Could human behavior make smart devices more attractive? MIT researchers think like this – Techdoxx

Deepak Gupta
Deepak Gupta January 18, 2022
Updated 2022/01/18 at 9:00 PM

Jibo may have taken his last robotic breaths in 2019, but MIT researchers believe the social robot could be on to something. Sure, the world wasn’t ready for an expensive social robot a few years ago, but that doesn’t mean there aren’t some positives to take away from the experience – namely, the value of imbuing smart home products with more human attributes.

A team from the MIT Media Lab recently published an article analyzing the value of attaching simple human gestures to smart home interfaces. It’s worth mentioning here that former Jibo CEO Cynthia Breazeal, who currently works at the Media Lab, was one of four co-authors on the study, which pitted the former home robot against the Google Nest and Amazon Echo.

According to the study, users are more likely to engage both with the device – and with each other – more when displaying some form of social cues. This can mean something as simple as the device’s face/screen rotating to meet the speaker’s gaze.

According to MIT, “In the first experiment, participants interacted with a Jibo robot, Amazon Echo, and Google Home without modification. Most found Jibo to be much more outgoing, trustworthy, and likeable. As users realized that Jibo had a more human personality, they were more likely to interact with him, [research assistant Anastasia] Ostrowski explains.”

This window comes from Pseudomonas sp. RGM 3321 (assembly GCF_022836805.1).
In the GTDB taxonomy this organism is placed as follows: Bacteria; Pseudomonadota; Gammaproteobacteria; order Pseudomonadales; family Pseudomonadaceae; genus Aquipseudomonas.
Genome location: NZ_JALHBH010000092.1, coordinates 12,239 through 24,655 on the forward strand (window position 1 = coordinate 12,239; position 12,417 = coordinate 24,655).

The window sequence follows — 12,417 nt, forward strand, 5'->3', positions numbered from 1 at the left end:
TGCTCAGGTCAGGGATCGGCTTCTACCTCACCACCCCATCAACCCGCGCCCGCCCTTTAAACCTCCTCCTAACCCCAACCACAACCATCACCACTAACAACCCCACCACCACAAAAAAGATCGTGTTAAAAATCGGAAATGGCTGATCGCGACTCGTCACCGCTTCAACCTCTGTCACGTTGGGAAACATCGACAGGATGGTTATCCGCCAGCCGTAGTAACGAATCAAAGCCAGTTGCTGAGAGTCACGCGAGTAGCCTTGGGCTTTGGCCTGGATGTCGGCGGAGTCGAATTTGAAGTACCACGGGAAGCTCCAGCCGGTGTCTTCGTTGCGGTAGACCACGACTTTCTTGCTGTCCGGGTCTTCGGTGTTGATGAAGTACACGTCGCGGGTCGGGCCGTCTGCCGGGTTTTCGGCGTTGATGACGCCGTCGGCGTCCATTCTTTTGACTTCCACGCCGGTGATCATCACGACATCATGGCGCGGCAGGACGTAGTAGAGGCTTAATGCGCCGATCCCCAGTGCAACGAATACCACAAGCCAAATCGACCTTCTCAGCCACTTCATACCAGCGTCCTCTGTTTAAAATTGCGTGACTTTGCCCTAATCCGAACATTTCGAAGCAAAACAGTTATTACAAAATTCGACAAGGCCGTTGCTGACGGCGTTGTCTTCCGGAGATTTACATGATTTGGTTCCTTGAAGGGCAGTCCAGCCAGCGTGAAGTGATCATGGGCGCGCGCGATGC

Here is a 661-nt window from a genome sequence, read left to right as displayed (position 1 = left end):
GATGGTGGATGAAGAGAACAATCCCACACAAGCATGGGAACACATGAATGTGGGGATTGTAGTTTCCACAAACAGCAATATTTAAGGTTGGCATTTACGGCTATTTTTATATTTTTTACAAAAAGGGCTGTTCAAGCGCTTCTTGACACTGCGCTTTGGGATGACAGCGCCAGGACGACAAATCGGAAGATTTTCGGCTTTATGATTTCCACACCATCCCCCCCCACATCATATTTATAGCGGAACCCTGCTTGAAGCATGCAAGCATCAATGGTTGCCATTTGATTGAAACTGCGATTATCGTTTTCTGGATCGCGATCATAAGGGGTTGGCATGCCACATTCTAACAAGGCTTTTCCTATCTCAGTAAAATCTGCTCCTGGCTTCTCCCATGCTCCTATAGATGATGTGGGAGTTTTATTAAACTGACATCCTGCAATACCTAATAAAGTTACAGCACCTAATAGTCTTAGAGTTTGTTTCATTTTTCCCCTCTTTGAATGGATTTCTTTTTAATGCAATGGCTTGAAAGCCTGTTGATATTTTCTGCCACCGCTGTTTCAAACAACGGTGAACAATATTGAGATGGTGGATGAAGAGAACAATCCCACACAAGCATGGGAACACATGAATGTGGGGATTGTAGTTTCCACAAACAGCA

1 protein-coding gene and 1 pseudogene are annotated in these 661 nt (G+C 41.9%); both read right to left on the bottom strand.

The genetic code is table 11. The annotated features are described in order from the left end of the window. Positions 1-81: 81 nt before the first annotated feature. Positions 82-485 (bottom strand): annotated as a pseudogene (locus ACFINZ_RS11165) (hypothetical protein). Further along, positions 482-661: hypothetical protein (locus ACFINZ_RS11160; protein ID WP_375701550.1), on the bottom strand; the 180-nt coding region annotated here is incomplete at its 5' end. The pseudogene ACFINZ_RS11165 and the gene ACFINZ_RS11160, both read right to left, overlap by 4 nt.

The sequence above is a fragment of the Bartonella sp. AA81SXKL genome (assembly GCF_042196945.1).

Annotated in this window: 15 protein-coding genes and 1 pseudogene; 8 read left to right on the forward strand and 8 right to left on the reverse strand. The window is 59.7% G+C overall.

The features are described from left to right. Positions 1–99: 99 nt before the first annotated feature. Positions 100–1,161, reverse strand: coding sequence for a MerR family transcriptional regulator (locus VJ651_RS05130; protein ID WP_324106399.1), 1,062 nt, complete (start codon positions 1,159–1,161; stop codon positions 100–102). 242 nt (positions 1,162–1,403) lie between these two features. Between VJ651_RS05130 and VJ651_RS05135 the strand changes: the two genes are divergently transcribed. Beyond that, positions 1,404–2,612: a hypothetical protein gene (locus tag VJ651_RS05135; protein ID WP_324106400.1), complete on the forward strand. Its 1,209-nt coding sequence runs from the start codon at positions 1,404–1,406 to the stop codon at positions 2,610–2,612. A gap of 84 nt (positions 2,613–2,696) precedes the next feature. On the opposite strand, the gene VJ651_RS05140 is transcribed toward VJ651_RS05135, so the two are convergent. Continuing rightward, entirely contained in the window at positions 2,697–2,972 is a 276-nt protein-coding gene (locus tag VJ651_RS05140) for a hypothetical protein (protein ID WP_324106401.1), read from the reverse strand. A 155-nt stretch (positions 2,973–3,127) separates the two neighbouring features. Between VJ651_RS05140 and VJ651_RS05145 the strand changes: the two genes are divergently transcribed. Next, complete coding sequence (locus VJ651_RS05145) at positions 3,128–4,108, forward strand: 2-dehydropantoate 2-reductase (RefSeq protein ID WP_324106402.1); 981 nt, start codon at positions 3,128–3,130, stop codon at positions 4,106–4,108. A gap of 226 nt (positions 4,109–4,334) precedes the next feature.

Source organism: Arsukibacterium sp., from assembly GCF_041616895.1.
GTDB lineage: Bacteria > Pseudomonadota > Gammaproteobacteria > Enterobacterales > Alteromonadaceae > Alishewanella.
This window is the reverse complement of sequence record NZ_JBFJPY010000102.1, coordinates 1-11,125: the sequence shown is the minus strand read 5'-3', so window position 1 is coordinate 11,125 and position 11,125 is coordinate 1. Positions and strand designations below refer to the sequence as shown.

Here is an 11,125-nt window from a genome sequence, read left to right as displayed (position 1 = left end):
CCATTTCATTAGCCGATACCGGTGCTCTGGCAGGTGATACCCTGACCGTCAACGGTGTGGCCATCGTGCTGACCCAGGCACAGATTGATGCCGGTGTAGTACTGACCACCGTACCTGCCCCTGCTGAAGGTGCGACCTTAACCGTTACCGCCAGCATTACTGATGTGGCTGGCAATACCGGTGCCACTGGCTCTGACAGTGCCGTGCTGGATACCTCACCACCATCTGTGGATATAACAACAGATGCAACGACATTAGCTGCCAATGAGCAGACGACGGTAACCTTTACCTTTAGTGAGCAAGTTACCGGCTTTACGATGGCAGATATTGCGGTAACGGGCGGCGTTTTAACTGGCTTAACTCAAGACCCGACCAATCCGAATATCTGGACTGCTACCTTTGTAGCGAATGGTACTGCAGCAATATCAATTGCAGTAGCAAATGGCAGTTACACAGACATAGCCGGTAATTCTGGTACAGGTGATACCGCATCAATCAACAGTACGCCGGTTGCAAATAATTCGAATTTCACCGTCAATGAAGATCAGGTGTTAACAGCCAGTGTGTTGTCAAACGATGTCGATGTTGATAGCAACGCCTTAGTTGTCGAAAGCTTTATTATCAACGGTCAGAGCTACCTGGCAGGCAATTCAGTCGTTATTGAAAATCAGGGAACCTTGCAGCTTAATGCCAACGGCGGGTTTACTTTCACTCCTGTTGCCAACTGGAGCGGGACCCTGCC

Image credits: Jibo

Future studies will likely include additional robots – Amazon’s Astro looks like an excellent candidate, effectively serving as a rolling echo with a built-in personality. Obviously, however, full robotic functionality comes at a much higher premium. The $1,500 robot won’t replace the blockbuster Echo line anytime soon.

There are those devices, like the Echo Show 10, that follow the user around the room, using object tracking. Though this technology doesn’t generate the same kind of warm feelings as a Wall-E-type robot. “Users have found that the modified Amazon Echo Spot is no more engaging than the Amazon Echo Show, suggesting that repetitive motion without social embedding may not be an effective way to increase user engagement,” the study notes.

Branding has also had an impact on how users perceive devices.

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